Opinion: with Facebook planning pay cuts for staff who move to less expensive areas, remote working may not be a great idea for some employees

Many of us have been working from home during the pandemic lockdown, often combining remote work with homeschooling, and it is not fun. You might find some solace in going to meetings in your pyjamas, and you finally can get through your day without having to interact with your least favourite office mates or listening to your boss drone on, but working from home is stressful and difficult.

In a recent meeting, Facebook boss Mark Zuckerberg found a way to make it even worse. Zuckerberg expects that about half of Facebook's employees will work from home within the next five to 10 years, and he has proposed that employees who live in more affordable areas should expect to be paid less. Not only that, but current employees who move to less expensive areas will be required to notify Facebook and they can expect to see a pay cut.

Facebook will save all of the costs associated with providing these workers with an office and, if this proposal goes through, they will also benefit from the employees' financial misery. Each time an employee is forced by economic necessity to move to a less desirable location, they can also expect a pay cut, adding insult to injury. If we project into a dystopian future, the business model at Facebook might eventually be to close their absurdly expensive San Francisco Bay Area campus and push as many employees as possible into the dingiest slums, thus driving down costs even further.

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To be fair to Facebook, their salary levels are driven in part by the fact that much of their workforce is located in the San Francisco Bay area, one of American’s most expensive areas. The median list price for houses in Menlo Park is over $2.425 million, while the median price for houses in the San Francisco Bay area is over $1.4m. In part because of the exorbitant cost of housing, Facebook has been forced to set very high pay rates; the median pay at Facebook is over $240,000. Facebook’s pay policies take location into account and they already pay a high premium for employees in Silicon Valley, so paying lower rates in less expensive locations is not necessarily unreasonable. 

But giving lower pay for the same work, based on the local cost of living, is likely to add insult to injury for many remote workers. Working from home is often described as a benefit, giving employees flexibility and control over their lives. The sad truth is that this 'benefit’ is available to only a small, affluent slice of the workforce, mostly managers and professional workers, and it is far from clear that it is really all that beneficial.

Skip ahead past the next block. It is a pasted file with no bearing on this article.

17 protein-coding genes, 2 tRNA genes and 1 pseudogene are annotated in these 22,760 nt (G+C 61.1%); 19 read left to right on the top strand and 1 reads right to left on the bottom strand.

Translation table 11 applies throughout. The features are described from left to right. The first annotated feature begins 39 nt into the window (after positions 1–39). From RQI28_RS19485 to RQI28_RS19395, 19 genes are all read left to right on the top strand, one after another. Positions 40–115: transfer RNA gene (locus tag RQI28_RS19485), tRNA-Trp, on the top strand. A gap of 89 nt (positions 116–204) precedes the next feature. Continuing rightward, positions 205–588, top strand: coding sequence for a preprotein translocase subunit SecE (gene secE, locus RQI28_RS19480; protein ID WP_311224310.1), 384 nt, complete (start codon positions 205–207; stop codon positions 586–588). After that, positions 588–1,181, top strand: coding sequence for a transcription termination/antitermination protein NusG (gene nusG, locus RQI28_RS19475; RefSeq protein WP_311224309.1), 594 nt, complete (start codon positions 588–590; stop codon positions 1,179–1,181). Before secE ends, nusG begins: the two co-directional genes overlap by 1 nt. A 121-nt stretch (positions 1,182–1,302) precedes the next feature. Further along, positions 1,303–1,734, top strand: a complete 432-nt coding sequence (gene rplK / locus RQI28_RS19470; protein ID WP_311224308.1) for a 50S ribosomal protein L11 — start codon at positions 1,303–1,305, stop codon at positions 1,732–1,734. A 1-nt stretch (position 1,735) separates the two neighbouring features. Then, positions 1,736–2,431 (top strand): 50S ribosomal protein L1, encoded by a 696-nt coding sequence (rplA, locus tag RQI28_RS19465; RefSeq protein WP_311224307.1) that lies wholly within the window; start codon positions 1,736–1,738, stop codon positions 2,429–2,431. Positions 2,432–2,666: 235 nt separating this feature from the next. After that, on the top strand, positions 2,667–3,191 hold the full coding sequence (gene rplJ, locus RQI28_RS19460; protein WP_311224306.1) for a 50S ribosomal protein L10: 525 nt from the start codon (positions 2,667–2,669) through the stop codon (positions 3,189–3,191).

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Working from home is often stressful because of social isolation. It also leads to more work-family conflict, in part because boundaries between work and family responsibilities can be difficult to set and maintain. Some of the companies, such as Yahoo, that experimented with large-scale remote working prior to the pandemic soon came to the conclusion that that it led to losses in creativity and productivity. Remote working also removes employees from the centres of power in organisations, making it less likely that they will be considered for promotions or re-assignment.

In this context, Facebook’s proposal to keep cutting remote workers’ pay every time they move to a lower-cost neighbourhood seems insane. For many workers, working from home is bad enough as it is, and they are likely to feel that they deserve 'combat pay’, not a pay cut. While Zuckerberg can make a reasonable argument that the pay at Facebook is high because the cost of living is steep in Silicon Valley, he ignores one of the most basic findings in psychology, that people think differently about losses than about gains.

Research on loss aversion has repeatedly shown that the prospect of losing money is felt much more strongly than the prospect of gaining an equivalent amount.  For example, if you move from Dublin to Castlerea, your cost of living is likely to go down substantially, and your overall economic situation might improve even if your pay is substantially lower. However, you will almost certainly feel like you have lost quite a bit by taking a pay cut. If you preferred living in Dublin to moving to Castlerea (no disrespect to Castlerea), this will only add to the misery. If you throw in the fact that going to the office gave you a chance to get away from the house each day and interact with other adults, asking people to do work in a more stressful environment and a less desirable location and paying them less to boot may be a bit too much.

If you preferred living in Dublin to moving to Castlerea (no disrespect to Castlerea), this will only add to the misery.

Is remote working the future? For most employees, the answer is obviously no. Farmers, gardai, publicans and many others do not have jobs that are in any way conducive to working from home. The answer is more of a mixed bag for office workers. Some employers will find the cost savings too hard to ignore, and some employees will prefer to work from home, but the best bet is that the telecommuting bubble will burst once this pandemic is over, the same way it has burst so many times before. I don’t know about you, but I can’t wait to get back to the office!

The views expressed here are those of the author and do not represent or reflect the views of RTÉ